Education

Bill Schubart: Our communities, our schools, our children

Peoples Academy in Morrisville. File photo

I recently led a discussion at the Elder College, a lifelong learning division of Elderly Services in Middlebury. I’ve led many classes and discussions there since my own retirement. I do so because it’s an opportunity to learn from my peers.

Our most recent exploration focused on key indicators and metrics one might use to assess the well-being of our communities.

Here is what our team came up with:

1)   Participatory culture and governance policy: i.e., residents believe they are equal, integral, and formative parts of their town and come together to:

— debate and make important decisions (e.g., about town buildings, library, taxes, school and public safety budgets, community center, gym, sidewalks, etc.) (Australian ballot replaces Town Meeting)

— volunteer their unique service contributions to their towns (e.g., coaching, mentoring, reading, serving in the fire department, community gardens, cleanup).

2)   Employment and service opportunities

3) Quality of educational system and access to lifelong learning

4)   Quality and access to affordable health and child care

5)   Safety of community and physical environment

6)   Diversities: gender, race, religious/spiritual, age, economic, sexuality

7)   Social and cultural fabric — recreation, arts, parks, cafes, shared gathering places, senior centers, bike lanes

While we might have debated the relative importance of each, this order distilled our combined work. We might call these the social determinants of community wellness. In my last column, I discussed the social determinants of citizen well-being.

As our urban centers expand and our smaller communities shrink and lose their local schools, their local papers, their sole-practitioner doctors, their general stores and specialty shops, and as they struggle to support their local fire, emergency medical services and police services with a shrinking tax base and try to clear, patch and grade backcountry roads, we risk losing the very character of the Vermont that is most attractive to visitors and newcomers.

In the 1950s, my hometown, Morrisville, with its population of some 3,000, had a vibrant downtown filled with people and shops. We had two movie theaters, two grocery stores, a jewelry store, newsstand-tobacconist, three pharmacies (each with a soda fountain), three dry-goods stores, a post office, two gas stations, a rambling building-supplies store, a hardware store,  appliance store, two taxi companies and the two-story wood-frame Randall Hotel with its wraparound porch and rocking chairs. We also had a 150-year-old primary school and academy (high school) and in the 1950s built a middle school.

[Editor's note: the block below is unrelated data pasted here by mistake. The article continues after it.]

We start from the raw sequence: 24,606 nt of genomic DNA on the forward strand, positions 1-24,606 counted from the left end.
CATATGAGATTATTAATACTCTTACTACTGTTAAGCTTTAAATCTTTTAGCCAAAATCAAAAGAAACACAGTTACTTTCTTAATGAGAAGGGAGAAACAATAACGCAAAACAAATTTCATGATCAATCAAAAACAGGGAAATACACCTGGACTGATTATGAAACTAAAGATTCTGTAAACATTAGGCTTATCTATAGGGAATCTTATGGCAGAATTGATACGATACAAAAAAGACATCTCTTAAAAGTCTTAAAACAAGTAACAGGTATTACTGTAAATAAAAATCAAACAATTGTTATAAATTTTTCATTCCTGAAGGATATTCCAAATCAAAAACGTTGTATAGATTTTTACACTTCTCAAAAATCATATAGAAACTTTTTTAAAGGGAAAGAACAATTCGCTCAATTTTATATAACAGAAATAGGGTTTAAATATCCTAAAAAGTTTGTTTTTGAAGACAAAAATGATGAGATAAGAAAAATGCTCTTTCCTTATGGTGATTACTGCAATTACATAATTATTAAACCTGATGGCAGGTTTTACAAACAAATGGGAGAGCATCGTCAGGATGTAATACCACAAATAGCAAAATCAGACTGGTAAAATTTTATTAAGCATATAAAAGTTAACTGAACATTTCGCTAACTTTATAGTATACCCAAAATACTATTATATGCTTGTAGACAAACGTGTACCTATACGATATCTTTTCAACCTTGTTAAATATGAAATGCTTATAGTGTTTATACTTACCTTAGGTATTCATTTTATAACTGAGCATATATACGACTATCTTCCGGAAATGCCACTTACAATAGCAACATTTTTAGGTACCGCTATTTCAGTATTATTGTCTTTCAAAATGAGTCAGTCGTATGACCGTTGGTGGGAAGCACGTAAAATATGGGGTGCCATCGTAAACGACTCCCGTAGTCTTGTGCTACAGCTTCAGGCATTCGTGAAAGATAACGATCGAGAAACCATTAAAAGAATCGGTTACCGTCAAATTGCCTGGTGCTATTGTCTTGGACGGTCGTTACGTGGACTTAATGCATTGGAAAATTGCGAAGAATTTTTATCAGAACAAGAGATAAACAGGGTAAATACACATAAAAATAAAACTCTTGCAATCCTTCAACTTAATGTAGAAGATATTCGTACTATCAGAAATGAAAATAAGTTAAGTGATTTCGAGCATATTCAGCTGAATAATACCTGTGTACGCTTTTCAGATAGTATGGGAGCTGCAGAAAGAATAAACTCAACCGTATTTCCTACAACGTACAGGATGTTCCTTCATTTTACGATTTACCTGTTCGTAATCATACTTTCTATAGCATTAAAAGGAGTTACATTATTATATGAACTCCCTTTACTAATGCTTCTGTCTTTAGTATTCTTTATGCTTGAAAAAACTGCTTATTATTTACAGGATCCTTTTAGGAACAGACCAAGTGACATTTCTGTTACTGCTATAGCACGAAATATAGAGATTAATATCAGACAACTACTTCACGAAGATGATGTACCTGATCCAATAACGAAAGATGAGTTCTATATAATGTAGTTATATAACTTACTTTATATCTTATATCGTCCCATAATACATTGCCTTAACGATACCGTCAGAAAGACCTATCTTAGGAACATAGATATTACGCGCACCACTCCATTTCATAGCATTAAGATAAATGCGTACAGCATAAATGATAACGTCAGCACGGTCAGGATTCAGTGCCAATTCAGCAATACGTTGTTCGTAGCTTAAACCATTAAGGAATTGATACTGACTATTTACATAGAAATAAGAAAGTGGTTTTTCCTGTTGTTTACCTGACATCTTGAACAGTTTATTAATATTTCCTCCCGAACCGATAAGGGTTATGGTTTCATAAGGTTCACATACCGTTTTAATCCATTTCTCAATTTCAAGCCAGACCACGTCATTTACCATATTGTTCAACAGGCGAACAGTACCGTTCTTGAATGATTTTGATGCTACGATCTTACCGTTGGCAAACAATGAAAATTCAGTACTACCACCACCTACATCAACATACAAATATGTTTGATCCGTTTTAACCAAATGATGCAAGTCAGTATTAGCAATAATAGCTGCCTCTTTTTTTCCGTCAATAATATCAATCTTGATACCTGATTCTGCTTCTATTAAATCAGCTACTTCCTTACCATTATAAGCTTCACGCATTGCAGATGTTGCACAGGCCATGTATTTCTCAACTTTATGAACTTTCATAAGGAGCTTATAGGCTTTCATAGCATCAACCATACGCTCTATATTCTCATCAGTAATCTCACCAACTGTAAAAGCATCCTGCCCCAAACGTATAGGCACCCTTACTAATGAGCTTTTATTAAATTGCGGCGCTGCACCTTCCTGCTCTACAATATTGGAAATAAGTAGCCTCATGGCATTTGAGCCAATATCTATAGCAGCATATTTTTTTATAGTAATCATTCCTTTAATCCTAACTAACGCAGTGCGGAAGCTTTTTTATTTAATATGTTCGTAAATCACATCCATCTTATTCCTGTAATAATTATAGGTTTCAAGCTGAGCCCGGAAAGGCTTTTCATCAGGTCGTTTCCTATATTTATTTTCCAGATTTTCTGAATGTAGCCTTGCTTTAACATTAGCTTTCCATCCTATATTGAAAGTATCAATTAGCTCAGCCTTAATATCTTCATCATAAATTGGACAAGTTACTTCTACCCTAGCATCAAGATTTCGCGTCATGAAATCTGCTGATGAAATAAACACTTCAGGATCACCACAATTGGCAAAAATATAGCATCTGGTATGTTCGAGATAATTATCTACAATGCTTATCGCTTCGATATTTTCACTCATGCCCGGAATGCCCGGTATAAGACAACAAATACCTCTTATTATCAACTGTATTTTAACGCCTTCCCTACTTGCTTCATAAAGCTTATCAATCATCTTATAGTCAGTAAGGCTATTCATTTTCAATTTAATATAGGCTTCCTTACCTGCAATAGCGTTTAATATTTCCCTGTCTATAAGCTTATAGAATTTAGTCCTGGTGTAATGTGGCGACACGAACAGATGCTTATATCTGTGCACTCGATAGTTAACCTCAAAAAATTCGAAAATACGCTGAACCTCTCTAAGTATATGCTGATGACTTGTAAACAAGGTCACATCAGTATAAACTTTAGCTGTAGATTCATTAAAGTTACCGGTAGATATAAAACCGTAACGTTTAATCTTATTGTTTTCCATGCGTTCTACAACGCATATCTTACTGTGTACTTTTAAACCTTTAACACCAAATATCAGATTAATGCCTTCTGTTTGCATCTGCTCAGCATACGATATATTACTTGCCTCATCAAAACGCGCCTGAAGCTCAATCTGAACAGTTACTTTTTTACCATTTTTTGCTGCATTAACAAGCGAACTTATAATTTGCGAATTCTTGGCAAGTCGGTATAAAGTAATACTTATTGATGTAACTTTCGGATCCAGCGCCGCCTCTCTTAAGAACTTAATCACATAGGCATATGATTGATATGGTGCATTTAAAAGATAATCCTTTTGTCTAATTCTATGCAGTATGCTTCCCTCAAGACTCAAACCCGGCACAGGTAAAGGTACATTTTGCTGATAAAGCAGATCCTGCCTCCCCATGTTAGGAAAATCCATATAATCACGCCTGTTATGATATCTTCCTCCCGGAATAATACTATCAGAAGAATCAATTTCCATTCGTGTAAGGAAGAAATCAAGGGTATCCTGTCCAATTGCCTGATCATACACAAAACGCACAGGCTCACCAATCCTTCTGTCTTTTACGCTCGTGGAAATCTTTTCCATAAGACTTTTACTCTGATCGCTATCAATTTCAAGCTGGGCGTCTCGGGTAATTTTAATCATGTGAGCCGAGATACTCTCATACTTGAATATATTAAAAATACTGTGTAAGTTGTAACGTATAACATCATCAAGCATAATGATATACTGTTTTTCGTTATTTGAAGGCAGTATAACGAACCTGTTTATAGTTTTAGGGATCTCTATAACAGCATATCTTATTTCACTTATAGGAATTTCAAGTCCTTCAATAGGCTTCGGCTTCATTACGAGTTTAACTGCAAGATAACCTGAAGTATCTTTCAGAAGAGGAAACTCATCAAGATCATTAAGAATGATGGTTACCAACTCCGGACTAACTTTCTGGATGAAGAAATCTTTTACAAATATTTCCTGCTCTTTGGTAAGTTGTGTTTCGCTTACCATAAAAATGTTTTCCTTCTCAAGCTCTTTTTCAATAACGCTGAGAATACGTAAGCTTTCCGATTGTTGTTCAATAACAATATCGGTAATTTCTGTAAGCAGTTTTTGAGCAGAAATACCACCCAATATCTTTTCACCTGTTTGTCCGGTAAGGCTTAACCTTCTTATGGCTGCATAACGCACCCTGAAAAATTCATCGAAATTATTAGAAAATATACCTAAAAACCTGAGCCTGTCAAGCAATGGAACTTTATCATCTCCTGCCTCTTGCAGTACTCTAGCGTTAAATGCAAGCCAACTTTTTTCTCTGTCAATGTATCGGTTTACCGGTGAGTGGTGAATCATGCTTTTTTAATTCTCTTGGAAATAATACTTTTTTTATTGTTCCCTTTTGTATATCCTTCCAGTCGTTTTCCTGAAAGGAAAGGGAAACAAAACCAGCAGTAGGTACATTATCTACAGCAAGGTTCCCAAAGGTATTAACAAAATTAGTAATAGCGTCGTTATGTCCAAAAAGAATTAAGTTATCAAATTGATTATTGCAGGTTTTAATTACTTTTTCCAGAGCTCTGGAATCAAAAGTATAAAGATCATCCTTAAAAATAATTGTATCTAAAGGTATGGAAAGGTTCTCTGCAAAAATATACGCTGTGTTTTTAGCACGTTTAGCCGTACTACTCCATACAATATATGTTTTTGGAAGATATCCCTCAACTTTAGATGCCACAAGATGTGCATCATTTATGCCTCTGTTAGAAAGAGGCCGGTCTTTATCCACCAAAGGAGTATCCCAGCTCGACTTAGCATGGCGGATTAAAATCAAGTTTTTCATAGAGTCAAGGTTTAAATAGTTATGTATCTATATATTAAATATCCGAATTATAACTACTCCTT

Today, Morrisville has several cafes and small restaurants, three chain gas stations/convenience stores, a chain pharmacy and grocery store, an outdoor gear shop, a cultural center. a movie theater, and its three schools.

Why do we give education short shrift?

It’s often said in migratory studies that chief among family and business relocation priorities is quality of education — access, affordability and quality. If education is indeed vital to personal and community well-being, why do we pay it such short shrift, even as we pump more and more money into it?

I went to kindergarten and grade school in Morrisville for nine years. My teachers were, with one exception, women who cared little about my self-esteem, but focused on my capacity to learn. I feared and respected them and wanted to succeed in their classrooms. They were kind and humane but did not seek my approval on all their decisions.

At 13, I went away to boarding school, not because of my brilliance but because my biological father, who died before I was born in the Pacific Theater, had gone there. I struggled at Exeter at first but was sustained by a solid grounding in the prerequisites I had gotten from the women who taught me back home. In my second year, I got a B-minus on a paper and was so excited I spent a chunk of my monthly allowance to phone home.